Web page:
Seahawks beat writer Bob Condotta (of the Seattle Times) was asked to predict the pecking order at receiver:
If you go with just two receivers, then I’d still go with Doug Baldwin and Jermaine Kearse being the two starters for the opening game. They are the two most experienced and proven receivers on the team and also excel at a really underrated aspect of the game that is hugely important to the coaches — blocking. That’s one reason you rarely saw those two come off the field last season. Teams obviously often run three-receiver sets. And if what we saw in OTAs and mini-caps is any indication, then the starting 3-WR sets would well include Baldwin, Kearse and Chris Matthews. Tyler Lockett projects as Baldwin’s backup, with the other spots sort of a jumble at the moment. But as of now, I’d go with Kevin Norwood and Ricardo Lockette as the other backups. As you note, Paul Richardson could well being the year on the PUP list. If he’s healthy by opening day, I’d put him on the second unit. As for the Kearse and Matthews, there’s no question that what Matthews did in the Super Bowl creates a lot of excitement going forward. But Kearse is one of the team’s most versatile receivers and as noted, also excels at blocking. For now, I think he holds on to a role as being more of an every down receiver.
Matthews is a deep sleeper this year despite a great performance in the Super Bowl. Baldwin should be usable in fantasy leagues, but with the addition of TE Jimmy Graham, there will be fewer targets available to the Seattle receivers.
Saints beat writer Mike Triplett on the Saints' TE situation:
I've written a lot about Josh Hill this summer, as well. I think he'll pop up on the fantasy radar since he'll get an opportunity at more touches with Graham gone. But I'm not expecting a major breakthrough. I think Hill's 5 TDs last year were a bit misleading since he was usually benefitting from being the "open man" on those plays instead of a red-zone monster. He had only 14 catches overall. I actually think tight end Ben Watson could be a sleeper late-round pickup in deeper leagues and during bye weeks, etc. Watson might have led the Saints in catches during the OTA and minicamp practices that were open to the media. He won't have a breakout year at age 34, but he'll be regularly involved.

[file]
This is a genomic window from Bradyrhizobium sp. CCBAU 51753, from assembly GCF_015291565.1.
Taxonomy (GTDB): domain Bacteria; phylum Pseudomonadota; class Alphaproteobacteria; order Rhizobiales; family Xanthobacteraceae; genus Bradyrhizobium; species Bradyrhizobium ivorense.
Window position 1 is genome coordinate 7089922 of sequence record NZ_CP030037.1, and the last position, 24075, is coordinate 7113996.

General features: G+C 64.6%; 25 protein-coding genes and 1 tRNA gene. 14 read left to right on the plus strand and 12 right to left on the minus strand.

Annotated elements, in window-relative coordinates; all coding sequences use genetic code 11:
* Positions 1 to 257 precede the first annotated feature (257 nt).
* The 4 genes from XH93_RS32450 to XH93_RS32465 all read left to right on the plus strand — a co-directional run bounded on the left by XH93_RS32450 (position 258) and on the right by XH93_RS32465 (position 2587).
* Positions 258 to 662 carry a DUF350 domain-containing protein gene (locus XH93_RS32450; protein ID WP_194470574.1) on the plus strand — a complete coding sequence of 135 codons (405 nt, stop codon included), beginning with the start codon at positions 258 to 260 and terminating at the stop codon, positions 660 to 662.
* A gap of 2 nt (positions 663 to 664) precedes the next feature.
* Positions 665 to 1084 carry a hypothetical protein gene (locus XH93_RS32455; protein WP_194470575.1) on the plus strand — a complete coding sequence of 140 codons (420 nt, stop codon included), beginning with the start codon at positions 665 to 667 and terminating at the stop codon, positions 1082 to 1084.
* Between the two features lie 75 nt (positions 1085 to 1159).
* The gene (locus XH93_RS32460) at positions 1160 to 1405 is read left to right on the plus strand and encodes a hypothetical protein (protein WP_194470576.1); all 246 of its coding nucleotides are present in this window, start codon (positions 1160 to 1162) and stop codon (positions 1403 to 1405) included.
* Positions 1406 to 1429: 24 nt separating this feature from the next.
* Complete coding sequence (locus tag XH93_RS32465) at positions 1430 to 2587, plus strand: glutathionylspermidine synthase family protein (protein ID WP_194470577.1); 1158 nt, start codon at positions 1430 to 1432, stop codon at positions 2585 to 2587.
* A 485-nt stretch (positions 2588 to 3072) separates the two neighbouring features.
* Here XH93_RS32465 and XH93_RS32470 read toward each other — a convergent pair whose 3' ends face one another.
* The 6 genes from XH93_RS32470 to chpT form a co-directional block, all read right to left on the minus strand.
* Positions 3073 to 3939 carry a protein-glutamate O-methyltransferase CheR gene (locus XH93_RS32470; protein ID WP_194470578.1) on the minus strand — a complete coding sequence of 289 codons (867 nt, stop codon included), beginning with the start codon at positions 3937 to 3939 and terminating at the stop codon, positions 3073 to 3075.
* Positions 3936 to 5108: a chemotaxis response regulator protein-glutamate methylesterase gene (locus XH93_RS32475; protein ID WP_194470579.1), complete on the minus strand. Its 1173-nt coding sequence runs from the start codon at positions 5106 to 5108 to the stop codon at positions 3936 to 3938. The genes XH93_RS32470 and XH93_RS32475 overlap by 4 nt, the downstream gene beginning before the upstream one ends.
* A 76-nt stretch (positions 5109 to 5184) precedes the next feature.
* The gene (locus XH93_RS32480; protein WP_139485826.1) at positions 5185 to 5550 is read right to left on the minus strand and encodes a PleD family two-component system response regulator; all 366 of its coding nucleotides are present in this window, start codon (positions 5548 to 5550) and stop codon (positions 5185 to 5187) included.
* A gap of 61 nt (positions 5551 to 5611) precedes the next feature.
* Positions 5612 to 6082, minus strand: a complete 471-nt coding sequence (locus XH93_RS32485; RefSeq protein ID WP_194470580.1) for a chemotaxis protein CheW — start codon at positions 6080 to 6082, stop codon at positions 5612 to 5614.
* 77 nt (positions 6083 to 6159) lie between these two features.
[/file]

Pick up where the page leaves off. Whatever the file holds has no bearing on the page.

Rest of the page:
Jimmy Graham, Hill and Watson combined for 1,634 snaps last year, with Watson playing 50 percent of the team's snaps. Sean Payton said that Watson's role won't change in 2015, but didn't say if that meant he would play about the same number of snaps. Hill's snaps should at least double (to 50 percent) and he even has upside from there since Jimmy Graham played on 68 percent of the snaps. It was worrisome that Payton mentioned "two-TE sets" when discussing Hill's potential playing time, since it indicates that he's not going to start. At the end of the day, the Saints are looking for playmakers in the passing game, so while we're not as bullish as we were a month ago on Hill's upside, he's still looking like a nice pick in the later rounds of fantasy drafts. If he's producing, he'll play.
Saints HC Sean Payton indicated that he is experimenting with plays specifically with C.J. Spiller in mind.
"When you sign a player like that ... you are anxious to see how it fits with what you are doing and you begin to expand some things," Payton said.
Quarterback Drew Brees said he envisioned plenty of snaps for Spiller, not only because of his explosiveness, but also because at 5-foot-11, 200 pounds, he's sturdy enough to run inside and even block in pass protection, as former Saints running back Pierre Thomas did.
"He's got some of the quickness and the speed and kind of that slash element like a Sproles," Brees said of Spiller. "But he's bigger in stature like a Pierre, and so there's really not anything he can't do."
While New Orleans may not be an ideal landing spot in the carries department, Spiller should have a big role in the passing game with Pierre Thomas, Jimmy Graham and Kenny Stills no longer on the roster. He’ll likely take over the role of Thomas, who averaged 11.6 touches in the last two seasons. Thomas finished with a top 30 PPG (PPR) in six of the last seven seasons, so that's a reasonable baseline for Spiller. New Orleans running backs caught 275 passes in the last two seasons, so there are plenty of catches to go around. In short, he has significant PPR upside in this offense, but his workload will be somewhat limited since he'll be part of a committee.